Crosstour comes with just one engine, a 3.5-liter, 271-horsepower V6 mated to a 5-speed automatic transmission. This is the same engine-transmission offered in the regular Accord sedan. The V6 comes with cylinder deactivation to run on three, four, or all six cylinders, depending on performance demand. EPA fuel economy is estimated at 17/25 (city/highway), but the trip computer in our all-wheel-drive test Crosstour indicated our mileage was just 17.8 mpg in a mix of highway and city driving. It uses regular unleaded.
The rear hatch swings up, offering twice the cargo room than the standard Accord trunk with easier loading/unloading. There’s handles on either side of the cargo area that release rear seat backs to fold flat. We especially liked the three cargo bins in the rear hatch area, two small ones on either side and one large tub in the middle with adjustable dividers to secure loose items. The large bin also has handles for ease of popping it in and out when filled with cold drinks or heavier items. Nice touch.
Other things about the Crosstour we especially liked included the easy-to-use navigation system that can be programmed while the vehicle is in motion. Nice for the passenger but dangerous for the driver to program. No remote release for the duel door, which is now a push and release operation when doors are unlocked, remaining locked when doors are locked. Rearview backup camera is standard, but no blind spot warning indicators are incorporated into outside rearview mirrors.
Our top-of-the-line EX-L Crosstour came loaded with standard features like navigation, rearview camera, heated and leather-trimmed seats and steering wheel, 360-watt AM/FM/6CD/MP3 audio system with 7 speakers, Bluetooth hands free link, XM satellite radio with steering wheel-mounted controls, USB audio interface with MP3 Auxiliary input jack, dual-zone climate control, and all power operated accessories. Power moonroof, alloy wheels, fog lights, heated power door mirrors, rear privacy glass, and keyless entry again are all standard.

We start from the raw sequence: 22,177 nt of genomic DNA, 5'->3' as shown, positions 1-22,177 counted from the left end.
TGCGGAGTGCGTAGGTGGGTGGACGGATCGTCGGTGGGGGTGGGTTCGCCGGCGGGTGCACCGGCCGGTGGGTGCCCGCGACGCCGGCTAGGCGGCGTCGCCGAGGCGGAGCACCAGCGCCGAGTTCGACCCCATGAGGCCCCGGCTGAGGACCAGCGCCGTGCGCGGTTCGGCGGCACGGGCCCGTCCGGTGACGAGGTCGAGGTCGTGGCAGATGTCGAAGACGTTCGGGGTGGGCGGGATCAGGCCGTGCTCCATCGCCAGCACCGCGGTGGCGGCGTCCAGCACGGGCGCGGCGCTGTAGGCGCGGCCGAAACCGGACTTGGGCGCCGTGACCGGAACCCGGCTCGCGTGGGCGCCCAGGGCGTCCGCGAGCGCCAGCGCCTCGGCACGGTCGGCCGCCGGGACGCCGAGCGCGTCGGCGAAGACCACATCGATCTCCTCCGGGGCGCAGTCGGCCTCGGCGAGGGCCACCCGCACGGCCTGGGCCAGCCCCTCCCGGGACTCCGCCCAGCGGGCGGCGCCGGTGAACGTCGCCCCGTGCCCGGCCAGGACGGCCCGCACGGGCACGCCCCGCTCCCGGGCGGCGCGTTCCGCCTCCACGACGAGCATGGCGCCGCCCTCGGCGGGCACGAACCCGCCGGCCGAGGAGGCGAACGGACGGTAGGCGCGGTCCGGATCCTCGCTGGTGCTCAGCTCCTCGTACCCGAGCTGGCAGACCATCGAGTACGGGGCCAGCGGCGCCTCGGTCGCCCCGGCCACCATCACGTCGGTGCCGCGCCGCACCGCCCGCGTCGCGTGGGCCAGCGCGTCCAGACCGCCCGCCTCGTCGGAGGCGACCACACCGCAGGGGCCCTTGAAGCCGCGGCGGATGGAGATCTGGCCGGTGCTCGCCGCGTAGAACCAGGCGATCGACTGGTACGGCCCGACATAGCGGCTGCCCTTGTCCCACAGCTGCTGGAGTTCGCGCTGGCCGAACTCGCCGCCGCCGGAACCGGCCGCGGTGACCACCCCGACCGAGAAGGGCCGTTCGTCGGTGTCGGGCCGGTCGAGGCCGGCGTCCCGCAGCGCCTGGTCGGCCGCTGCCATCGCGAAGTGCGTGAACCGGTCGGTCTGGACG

Standard safety features include driver’s and passenger’s dual-stage airbags and side airbags, side curtain airbags with rollover sensors, vehicle stability control, anti-lock braking system with Brake Assist and Electronic Brake distribution, and LATCH system for child seats.
Crosstour earned the highest government safety ratings of 5 stars for frontal impact driver, passenger, side impact driver and side impact rear passenger, and 4 star rating for rollover. As of this writing, it has not been crash tested by the Insurance Institute for Highway Safety.
While the extreme styling might have some buyers balking at its appearance (especially the massive grille and wide rear), there is little else to fault the terrific Crosstour. It drives beautifully, the rear hatch makes undeniable sense and the space is more than comfortable. For Accord loyalists, and there are millions, who want more space and the option of all-wheel-drive, the Crosstour might just be the recipe that fills the need.